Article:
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Feature Story - October 2007

Counting Carbon

Online Construction Carbon Calculator for Sustainable Development

Introducing a new tool for measuring the carbon output of construction projects, Mithun, Seattle, and the Lady Bird Johnson Wildflower Center have joined forces to expand current understanding of the construction industry's role in global warming and help it to reduce greenhouse gas emissions. Designers, developers, owners and contractors armed with this information can engineer the entire site - building and landscape - to reduce its carbon footprint.

The new carbon calculator, known as BuildCarbonNeutral, is available at buildcarbonneutral.org. It generates a uniquely integrated perspective for use in the first phase of design - reviewing the amount of CO2 released not during the lifetime of a completed building, but by its materials and site during the construction process.

"BuildCarbonNeutral is designed to improve with use," says Bert Gregory, FAIA, Mithun's president and CEO. "The calculator is based on our research into existing models combined with data sets culled from multiple series of construction cost estimates and ecological literature. Adding more data will increase its effectiveness. We welcome feedback to develop ideas and technology that will support growing efforts to reduce global warming."

Intentionally simple, the calculator appeals to a wide range of interests and works with information for any kind of construction or site, including urban contexts without vegetation, as well as for only a building or only a landscape. Using square foot measurements, it asks for:
 (1) a building's size, number of floors, and structural frame material;

(2) the project's eco-region, amount and type of landscape removed, and amount and type of landscape added.

According to Sean Cryan, a LEED Accredited Professional at Mithun, "We've introduced BuildCarbonNeutral as a starting place. Once you have a number, you can begin to take action. We hope that more complex forms will develop to include carbon offset recommendations in addition to carbon release measurements."

Mithun and the Wildflower Center identify three important steps to decrease the environmental impact of new construction: Reduce, renew and offset. It's a tiered strategy that concentrates efforts first on reduction of a project's embodied energy and carbon, then renewable sources of energy and renewed ecosystems, and finally on positive means to compensate for any remaining CO2.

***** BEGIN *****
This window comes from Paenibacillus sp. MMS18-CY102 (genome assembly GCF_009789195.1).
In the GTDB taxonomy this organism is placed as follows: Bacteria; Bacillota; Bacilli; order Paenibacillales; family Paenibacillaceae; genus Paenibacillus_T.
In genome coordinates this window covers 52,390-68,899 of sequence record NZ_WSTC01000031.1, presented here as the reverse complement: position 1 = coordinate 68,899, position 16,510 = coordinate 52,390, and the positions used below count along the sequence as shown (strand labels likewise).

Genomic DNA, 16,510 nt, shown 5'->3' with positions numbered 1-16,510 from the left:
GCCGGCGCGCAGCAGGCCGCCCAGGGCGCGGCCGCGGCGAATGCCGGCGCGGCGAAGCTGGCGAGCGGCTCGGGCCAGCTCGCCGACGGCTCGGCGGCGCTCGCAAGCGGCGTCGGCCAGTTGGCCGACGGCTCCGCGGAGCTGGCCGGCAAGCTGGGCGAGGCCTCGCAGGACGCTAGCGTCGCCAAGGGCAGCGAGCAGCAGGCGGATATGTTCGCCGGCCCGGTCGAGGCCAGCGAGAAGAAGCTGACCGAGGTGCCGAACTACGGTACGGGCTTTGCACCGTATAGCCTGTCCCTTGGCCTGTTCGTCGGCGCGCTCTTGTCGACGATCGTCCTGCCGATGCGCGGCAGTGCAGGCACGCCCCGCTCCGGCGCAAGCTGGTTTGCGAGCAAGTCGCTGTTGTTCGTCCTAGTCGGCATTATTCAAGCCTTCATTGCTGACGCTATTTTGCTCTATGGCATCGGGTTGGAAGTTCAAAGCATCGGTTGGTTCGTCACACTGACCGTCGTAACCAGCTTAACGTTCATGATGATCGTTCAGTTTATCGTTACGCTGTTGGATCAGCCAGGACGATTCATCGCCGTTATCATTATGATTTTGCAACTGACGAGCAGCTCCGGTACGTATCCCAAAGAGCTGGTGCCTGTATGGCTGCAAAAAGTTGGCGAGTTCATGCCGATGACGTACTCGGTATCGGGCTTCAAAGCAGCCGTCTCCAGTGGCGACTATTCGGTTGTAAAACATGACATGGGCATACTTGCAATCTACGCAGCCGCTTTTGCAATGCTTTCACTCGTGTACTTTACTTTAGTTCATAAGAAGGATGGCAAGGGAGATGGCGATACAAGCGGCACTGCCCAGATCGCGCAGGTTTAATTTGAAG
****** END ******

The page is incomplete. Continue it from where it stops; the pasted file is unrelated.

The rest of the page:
Concerns about climate change have greatly increased interest in sustainable building design. In the United States, buildings are a major consumer of energy, producing about 48 percent of our greenhouse gas emissions, according to the Environmental and Energy Study Institute. Because most carbon calculators estimate the amount of carbon dioxide released during the day-to-day operation of buildings, designers have lacked an important tool - one that calculates the total amount of carbon dioxide produced as a direct result of the energy required to manufacture, transport, and assemble construction materials.

Existing calculators also fail to account for carbon held in landscape vegetation and soils, sometimes for hundreds of years. This first version of BuildCarbonNeutral estimates the amount of carbon dioxide sequestered or released as a result of destruction or restoration of large natural landscapes, such as prairies or forests. Future versions will expand to calculate smaller urban landscapes, such as roadsides, lawns and gardens.

Peer review is underway, conducted by two internationally recognized authorities on greenhouse gas emissions: The World Resources Institute and the University of Bath, Mechanical Engineering Department. Additional peer review will be undertaken by the Cascadia Chapter of the US Green Building Council. The University of Washington Program on the Environment also provided early research for the calculator into the carbon release impact of site excavation.

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